The phrase originated during the election of Franklin D. Roosevelt. Democratic party leaders wanted a more experienced nomination.  As Salon notes, “The choice of John Nance Garner, Speaker of the House, for the second spot on the ticket exacerbated the problem. The popular Texan was much better known and more experienced than Roosevelt. One disappointed Texas colleague complained, ‘It’s a kangaroo ticket. Stronger in the hindquarters than in the front.'”

The Great Mentioner

The phenomenon whereby certain people are “mentioned” to journalists as possible candidates for higher office.

Scott Simon of National Public Radio explained: “The late Art Buchwald used to talk about the Great Mentioner — some unnamed person who told pundits and reporters a lot of people say this, a lot of people say that. Art said that if you trace back exactly who said this and that, it was usually just the reporters and analysts themselves that tried to splash a coat of credibility over sheer speculation by putting it in the mouth of the Great Mentioner.”

Ryan Lizza attributes the term to New York Times columnist Russell Baker who used it “to describe the mysterious source who plucks politicians from obscurity and mentions them to political journalists as contenders for higher office.”

Akinize

Attempting to diminish a political foe by likening his or her words to remarks on “legitimate rape” made by former Missouri Rep. Todd Akin (R-MO) while seeking a U.S. Senate seat in 2012.

Bill Lambrecht: “Akinize has been used often to describe political attacks since those remarks about rape and pregnancy effectively scuttled Akin’s political ambition. Google finds Akinize 15,000 times.”

nuclear option

When the presiding officer of the U.S. Senate disregards a rule or precedent.

This most commonly refers to an effort by the Senate to end a filibuster by a simple majority, even though rules specify that ending a filibuster requires the consent of at least 60 senators.

An opinion written by Vice President Richard Nixon in 1957 concluded that the U.S. Constitution grants the presiding officer the authority to override Senate rules in this way. If a majority vote to uphold the presiding officer, his interpretation of the rules becomes a precedent.

Senator Trent Lott (R-MS) first called the option “nuclear” in March 2003, using the metaphor of a nuclear strike to suggest it might provoke retaliation by the minority party.

plausible deniability

The ability to deny blame because evidence does not exist to confirm responsibility for an action. The lack of evidence makes the denial credible, or plausible. The use of the tactic implies forethought, such as intentionally setting up the conditions to plausibly avoid responsibility for one’s future actions.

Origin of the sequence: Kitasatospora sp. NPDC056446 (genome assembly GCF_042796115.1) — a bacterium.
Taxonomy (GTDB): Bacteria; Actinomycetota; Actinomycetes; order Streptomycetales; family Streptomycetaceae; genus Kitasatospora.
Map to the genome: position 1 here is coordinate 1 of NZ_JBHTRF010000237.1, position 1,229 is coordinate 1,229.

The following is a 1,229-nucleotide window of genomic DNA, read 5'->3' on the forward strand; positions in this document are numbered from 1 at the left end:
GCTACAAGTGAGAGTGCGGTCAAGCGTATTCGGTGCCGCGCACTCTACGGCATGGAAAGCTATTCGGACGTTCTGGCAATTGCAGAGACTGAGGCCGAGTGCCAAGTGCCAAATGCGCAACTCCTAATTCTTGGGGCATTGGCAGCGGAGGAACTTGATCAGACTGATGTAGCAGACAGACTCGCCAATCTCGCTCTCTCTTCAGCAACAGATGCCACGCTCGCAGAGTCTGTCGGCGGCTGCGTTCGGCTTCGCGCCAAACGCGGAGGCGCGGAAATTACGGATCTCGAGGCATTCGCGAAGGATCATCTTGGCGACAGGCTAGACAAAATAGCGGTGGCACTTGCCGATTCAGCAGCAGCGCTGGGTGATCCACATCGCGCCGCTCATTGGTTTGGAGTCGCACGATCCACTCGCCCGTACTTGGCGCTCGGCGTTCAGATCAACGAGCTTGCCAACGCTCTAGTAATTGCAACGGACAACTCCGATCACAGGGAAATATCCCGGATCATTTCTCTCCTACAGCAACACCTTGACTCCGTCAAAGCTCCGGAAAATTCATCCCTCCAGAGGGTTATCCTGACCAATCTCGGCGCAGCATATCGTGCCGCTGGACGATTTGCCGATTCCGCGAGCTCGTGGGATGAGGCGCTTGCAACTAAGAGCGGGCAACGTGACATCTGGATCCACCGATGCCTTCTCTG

The term was coined by the CIA in the 1960s to describe the withholding of information from senior officials in order to protect them from repercussions in the event that certain activities by the CIA became public.

Hastert rule

A philosophy that requires the “majority of the majority” to bring up a bill for a vote in the House of Representatives.

Republicans have used this rule consistently since Speaker Dennis Hastert wielded it in the mid-1990s to effectively limit the power of the minority party. Democrats were prevented from passing bills with the assistance of a small number of members of the majority party.

six-year itch

The election held in the 6th year of a president’s tenure in which the party holding the White House historically loses a substantial number of House and Senate seats.

The Atlantic: “For decades political analysts have been intrigued by an ironclad pattern in American politics: the President’s party loses seats in the off-year election that follows his White House triumph–a phenomenon that has occurred in every off-year election save one since the Civil War. Since the Second World War, off-year losses for the President’s party in the House have averaged fifteen seats in the second year and forty-eight in the sixth; in the Senate the average losses are zero in the second year and seven in the sixth.”

Charlie Cook: “There are a variety of reasons, but at that midway point in a party’s second four years in the White House, the ‘in’ party tends to lose energy and focus. Party leaders run out of ideas, and the ‘first team’ in terms of personnel—the people who were there when the president took office—have often bailed out, and the second or third team is sometimes not as good. Voters tend to grow weary and to look for something different.”

elastic state

A state whose voting outcome in a presidential election is relatively sensitive or responsive to changes in political conditions, such as a change in the national economic mood.